Dealing with Difficult People




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"If you want plenty of experience in dealing with difficult people,
then have kids."

- Bo Bennett




I consider myself amazingly fortunate to be in a business where I deal with so many wonderful people - people who, for the most part, are passionate about improving their own lives and those of others.

I guess this is what comes from doing something you love as opposed to something that you tolerate in order to pay the bills or otherwise get on in life.

But, hey, let's face it, even in the best of businesses one gets to deal with some pretty 'difficult' people from time to time, not so?

So what's the best way of dealing with 'difficult people'?

In life coaching we advocate steering away from the label 'difficult', particularly when applied to clients, because we know that the perception that a client is being 'difficult' is more often than not an indication that the coaching method or approach needs to change.

So here is my first tip:

TIP 1: Think 'challenging' not 'difficult'

If you can condition yourself to think of people as challenging rather than difficult, you will immediately derive benefits as your mental attitude shifts from:

"This is really irritating and it's their issue," to

"This is really tricky but it's my challenge".

Adopt the former attitude and you cede your power or ability to act positively on the situation. Adopting the latter mentality, however, involves taking ownership of the problem and allowing yourself to make thoughtful choices about how to handle it.

And that brings me to tip number two:

TIP 2: Don't react, Act!

I remember many times in my business career feeling under stress and reacting angrily to comments or emails that I thought were some form of veiled threat or provocation.

What did I achieve?

Perhaps some short-term relief followed by the rapid realisation that I had created an even more 'difficult' person and an even more tense situation for myself to deal with.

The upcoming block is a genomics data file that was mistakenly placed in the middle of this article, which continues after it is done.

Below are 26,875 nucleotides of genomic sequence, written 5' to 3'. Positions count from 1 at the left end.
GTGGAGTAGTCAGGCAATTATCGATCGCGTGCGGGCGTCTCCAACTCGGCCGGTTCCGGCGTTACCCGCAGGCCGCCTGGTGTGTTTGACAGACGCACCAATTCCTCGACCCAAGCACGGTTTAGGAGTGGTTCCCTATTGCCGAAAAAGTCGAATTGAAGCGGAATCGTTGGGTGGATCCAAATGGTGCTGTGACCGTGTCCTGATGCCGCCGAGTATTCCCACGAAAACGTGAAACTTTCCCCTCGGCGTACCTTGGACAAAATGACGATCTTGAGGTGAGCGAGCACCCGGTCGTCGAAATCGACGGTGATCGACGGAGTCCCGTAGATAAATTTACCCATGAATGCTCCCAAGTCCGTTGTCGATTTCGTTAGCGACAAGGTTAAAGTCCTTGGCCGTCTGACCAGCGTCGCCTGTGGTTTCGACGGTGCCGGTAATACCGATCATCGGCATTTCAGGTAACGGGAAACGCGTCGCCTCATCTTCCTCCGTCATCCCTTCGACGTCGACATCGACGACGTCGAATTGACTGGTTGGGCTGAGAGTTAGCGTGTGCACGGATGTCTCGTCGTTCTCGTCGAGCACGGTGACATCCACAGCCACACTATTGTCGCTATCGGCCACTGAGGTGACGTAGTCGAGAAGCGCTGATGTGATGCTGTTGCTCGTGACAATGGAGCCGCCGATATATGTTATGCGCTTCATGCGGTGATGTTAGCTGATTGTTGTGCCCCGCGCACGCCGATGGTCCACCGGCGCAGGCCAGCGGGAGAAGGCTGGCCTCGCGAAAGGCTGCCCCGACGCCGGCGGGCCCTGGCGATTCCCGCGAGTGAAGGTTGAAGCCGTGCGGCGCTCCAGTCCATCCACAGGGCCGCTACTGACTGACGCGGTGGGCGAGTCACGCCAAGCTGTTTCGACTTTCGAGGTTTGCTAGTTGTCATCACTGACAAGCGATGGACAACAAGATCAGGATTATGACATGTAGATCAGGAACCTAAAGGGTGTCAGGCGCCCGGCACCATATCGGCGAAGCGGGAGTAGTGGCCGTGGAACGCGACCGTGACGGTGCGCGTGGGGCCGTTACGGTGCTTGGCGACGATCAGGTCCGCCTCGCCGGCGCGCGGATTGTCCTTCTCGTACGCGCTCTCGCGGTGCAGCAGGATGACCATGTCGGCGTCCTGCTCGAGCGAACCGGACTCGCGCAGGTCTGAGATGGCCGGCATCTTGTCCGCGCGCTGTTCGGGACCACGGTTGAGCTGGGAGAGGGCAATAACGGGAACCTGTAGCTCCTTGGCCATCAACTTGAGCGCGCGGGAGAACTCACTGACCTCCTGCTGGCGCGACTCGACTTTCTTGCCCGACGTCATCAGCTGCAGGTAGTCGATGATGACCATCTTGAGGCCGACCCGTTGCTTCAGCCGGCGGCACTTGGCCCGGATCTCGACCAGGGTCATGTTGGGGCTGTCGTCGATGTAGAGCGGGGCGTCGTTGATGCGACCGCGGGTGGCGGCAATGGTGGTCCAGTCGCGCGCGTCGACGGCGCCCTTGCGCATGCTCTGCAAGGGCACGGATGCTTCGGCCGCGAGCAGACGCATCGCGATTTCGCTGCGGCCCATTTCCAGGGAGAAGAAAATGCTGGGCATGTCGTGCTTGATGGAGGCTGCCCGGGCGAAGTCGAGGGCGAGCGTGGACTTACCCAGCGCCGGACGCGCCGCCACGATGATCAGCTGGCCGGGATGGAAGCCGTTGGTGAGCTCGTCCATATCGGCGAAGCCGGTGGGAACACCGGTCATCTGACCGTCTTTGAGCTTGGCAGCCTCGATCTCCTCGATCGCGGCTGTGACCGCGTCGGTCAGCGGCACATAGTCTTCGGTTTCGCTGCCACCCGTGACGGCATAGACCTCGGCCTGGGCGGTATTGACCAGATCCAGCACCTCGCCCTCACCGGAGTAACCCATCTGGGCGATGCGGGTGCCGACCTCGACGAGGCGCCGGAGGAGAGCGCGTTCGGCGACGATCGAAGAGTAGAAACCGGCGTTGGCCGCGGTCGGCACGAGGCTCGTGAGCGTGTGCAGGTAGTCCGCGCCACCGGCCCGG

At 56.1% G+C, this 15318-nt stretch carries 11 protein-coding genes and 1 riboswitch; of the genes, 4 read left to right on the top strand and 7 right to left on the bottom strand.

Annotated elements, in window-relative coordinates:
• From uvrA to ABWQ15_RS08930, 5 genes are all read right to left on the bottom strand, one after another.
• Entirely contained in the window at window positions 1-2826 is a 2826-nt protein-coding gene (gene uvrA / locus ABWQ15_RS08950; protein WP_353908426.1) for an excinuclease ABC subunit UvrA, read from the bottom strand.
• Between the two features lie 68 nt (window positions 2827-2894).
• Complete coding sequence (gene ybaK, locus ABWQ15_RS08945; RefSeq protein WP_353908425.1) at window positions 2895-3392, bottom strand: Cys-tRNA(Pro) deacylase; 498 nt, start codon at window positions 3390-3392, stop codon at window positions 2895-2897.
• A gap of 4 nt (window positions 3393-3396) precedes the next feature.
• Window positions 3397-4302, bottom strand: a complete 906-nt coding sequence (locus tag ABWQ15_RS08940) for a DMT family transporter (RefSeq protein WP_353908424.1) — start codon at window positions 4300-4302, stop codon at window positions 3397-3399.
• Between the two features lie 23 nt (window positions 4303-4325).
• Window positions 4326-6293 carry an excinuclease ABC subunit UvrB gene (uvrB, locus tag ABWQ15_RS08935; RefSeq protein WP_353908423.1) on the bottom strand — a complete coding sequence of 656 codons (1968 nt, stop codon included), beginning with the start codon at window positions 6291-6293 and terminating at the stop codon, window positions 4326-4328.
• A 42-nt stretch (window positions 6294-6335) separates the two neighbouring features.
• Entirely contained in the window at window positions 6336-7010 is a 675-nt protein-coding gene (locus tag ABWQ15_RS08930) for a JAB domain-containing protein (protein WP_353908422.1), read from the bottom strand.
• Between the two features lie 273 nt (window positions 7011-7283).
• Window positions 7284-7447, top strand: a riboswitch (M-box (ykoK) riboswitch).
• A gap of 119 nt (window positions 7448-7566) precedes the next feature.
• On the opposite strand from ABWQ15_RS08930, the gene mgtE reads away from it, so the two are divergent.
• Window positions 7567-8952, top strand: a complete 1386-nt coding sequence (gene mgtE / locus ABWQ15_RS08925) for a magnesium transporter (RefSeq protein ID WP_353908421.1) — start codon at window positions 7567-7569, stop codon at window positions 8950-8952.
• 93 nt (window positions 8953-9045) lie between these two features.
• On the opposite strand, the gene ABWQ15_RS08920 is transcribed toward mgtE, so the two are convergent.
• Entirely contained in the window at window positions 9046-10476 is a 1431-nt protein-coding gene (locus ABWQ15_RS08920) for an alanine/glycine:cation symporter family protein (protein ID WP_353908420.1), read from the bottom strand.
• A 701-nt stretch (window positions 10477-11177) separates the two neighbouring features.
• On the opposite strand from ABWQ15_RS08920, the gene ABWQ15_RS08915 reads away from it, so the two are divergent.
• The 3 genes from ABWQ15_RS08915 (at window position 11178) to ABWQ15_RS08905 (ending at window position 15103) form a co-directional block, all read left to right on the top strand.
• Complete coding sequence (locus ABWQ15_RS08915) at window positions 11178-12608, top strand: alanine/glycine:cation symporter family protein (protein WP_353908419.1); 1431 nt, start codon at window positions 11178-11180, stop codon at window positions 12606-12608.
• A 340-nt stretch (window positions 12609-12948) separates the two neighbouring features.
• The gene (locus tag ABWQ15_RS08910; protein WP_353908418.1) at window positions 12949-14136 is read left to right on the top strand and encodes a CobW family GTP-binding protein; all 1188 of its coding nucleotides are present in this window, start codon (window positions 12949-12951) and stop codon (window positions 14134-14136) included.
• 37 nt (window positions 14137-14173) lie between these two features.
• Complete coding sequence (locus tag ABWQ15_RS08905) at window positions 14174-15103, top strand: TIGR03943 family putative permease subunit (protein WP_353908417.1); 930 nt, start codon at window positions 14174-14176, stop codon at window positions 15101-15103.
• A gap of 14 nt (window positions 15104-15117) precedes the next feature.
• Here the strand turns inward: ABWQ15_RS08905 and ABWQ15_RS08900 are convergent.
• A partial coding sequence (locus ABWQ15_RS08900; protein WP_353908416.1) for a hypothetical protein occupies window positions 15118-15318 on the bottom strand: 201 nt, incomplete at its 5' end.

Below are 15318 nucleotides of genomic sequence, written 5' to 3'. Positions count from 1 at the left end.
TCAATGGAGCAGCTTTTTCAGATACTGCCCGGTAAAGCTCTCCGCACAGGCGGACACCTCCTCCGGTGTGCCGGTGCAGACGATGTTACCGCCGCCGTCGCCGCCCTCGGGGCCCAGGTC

Reacting, on the spur of the moment, to a person or situation you find difficult or annoying, is like trying to dowse a glowing ember with petrol!

Reacting is an unthinking response to your own internal emotions based on the premise that someone or something else is responsible and deserves your retribution. You end up giving your power away, not channeling it, positively, into a solution.

'Counting to Ten', taking 'time out' or 'sleeping' on the issue is always a great idea as it gives you time and space to come to terms with why your emotions have been raised, what responsibility you have for that and what you can do about it.

When you have thought it through and are ready, then take the necessary conscious action!

Tip number three is to take a leaf out of the book of those who most would acknowledge to have had the most profoundly positive impact on people. Olden day prophets like Jesus, Mohammed and Buddah - and more modern icons like Gandhi, Mother Teresa and Mandela...

TIP 3: Act with tolerance, calmness and compassion

Next time someone is being 'difficult' towards you, try this: Reciprocate with (authentic) kindness and compassion.

Once you understand that you can control the disturbance you are feeling you can resolve to remain calm and reach out in a state of grace as you seek to break the natural pattern of escalating tension.

In all likelihood you will be amazed and delighted by the other person's reaction.

If you are a man reading this you might find this a little more difficult to swallow than our friends of the fairer gender. We men are more programmed to 'fight fire with fire' and often perceive a gentler approach to any perceived form of confrontation to be a sign of weakness.

Sorry guys but nothing could be further from the truth!

And here's a final tip...

TIP 4: Resolve to grow through the experience

My first tip was to look at 'difficult' people or situations as personal challenges. Difficulties that you experience in life are there for one purpose - to provide you with opportunities for growth.

People who confront and deal with challenges in life are people who experience self-growth. That's what makes life rewarding and meaningful.

So, the next time some really irritating and difficult person steps into your life, you know what to do...

Smile, relish the challenge and embrace the opportunity for self-growth!

Till next week...

Warm regards,

Bill.


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